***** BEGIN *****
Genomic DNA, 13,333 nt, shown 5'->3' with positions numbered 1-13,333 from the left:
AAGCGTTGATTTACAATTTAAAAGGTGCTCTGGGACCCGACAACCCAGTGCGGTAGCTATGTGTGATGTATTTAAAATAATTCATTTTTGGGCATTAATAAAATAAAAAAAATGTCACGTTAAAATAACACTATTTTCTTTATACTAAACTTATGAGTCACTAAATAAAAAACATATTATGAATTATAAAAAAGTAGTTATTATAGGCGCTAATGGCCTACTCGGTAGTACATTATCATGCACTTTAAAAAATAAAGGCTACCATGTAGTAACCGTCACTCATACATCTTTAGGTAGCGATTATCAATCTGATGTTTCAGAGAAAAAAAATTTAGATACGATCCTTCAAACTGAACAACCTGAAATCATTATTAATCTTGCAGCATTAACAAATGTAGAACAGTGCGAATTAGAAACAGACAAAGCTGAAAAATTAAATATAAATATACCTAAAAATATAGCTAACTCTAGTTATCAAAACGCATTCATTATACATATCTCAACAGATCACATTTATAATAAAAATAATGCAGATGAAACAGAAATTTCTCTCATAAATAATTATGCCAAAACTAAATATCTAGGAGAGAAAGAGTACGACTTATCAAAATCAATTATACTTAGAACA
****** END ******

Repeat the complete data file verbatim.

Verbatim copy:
Genomic DNA, 13,333 nt, shown 5'->3' with positions numbered 1-13,333 from the left:
AAGCGTTGATTTACAATTTAAAAGGTGCTCTGGGACCCGACAACCCAGTGCGGTAGCTATGTGTGATGTATTTAAAATAATTCATTTTTGGGCATTAATAAAATAAAAAAAATGTCACGTTAAAATAACACTATTTTCTTTATACTAAACTTATGAGTCACTAAATAAAAAACATATTATGAATTATAAAAAAGTAGTTATTATAGGCGCTAATGGCCTACTCGGTAGTACATTATCATGCACTTTAAAAAATAAAGGCTACCATGTAGTAACCGTCACTCATACATCTTTAGGTAGCGATTATCAATCTGATGTTTCAGAGAAAAAAAATTTAGATACGATCCTTCAAACTGAACAACCTGAAATCATTATTAATCTTGCAGCATTAACAAATGTAGAACAGTGCGAATTAGAAACAGACAAAGCTGAAAAATTAAATATAAATATACCTAAAAATATAGCTAACTCTAGTTATCAAAACGCATTCATTATACATATCTCAACAGATCACATTTATAATAAAAATAATGCAGATGAAACAGAAATTTCTCTCATAAATAATTATGCCAAAACTAAATATCTAGGAGAGAAAGAGTACGACTTATCAAAATCAATTATACTTAGAACA